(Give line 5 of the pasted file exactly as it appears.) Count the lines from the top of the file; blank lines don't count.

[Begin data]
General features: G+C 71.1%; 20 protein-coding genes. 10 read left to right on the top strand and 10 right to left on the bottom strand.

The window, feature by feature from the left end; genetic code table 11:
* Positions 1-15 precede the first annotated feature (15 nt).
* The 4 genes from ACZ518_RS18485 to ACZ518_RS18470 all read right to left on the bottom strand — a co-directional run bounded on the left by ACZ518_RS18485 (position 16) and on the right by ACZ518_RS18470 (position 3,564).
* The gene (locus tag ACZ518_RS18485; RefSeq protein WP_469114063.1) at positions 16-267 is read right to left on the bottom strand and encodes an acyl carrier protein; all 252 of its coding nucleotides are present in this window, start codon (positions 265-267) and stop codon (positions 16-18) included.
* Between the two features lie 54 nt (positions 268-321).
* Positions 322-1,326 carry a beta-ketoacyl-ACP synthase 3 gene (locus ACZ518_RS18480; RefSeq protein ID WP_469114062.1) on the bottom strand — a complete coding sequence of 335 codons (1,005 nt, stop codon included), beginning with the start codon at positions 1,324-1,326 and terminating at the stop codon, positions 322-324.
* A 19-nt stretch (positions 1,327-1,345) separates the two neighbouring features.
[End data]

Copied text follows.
* The gene (locus tag ACZ518_RS18485; RefSeq protein WP_469114063.1) at positions 16-267 is read right to left on the bottom strand and encodes an acyl carrier protein; all 252 of its coding nucleotides are present in this window, start codon (positions 265-267) and stop codon (positions 16-18) included.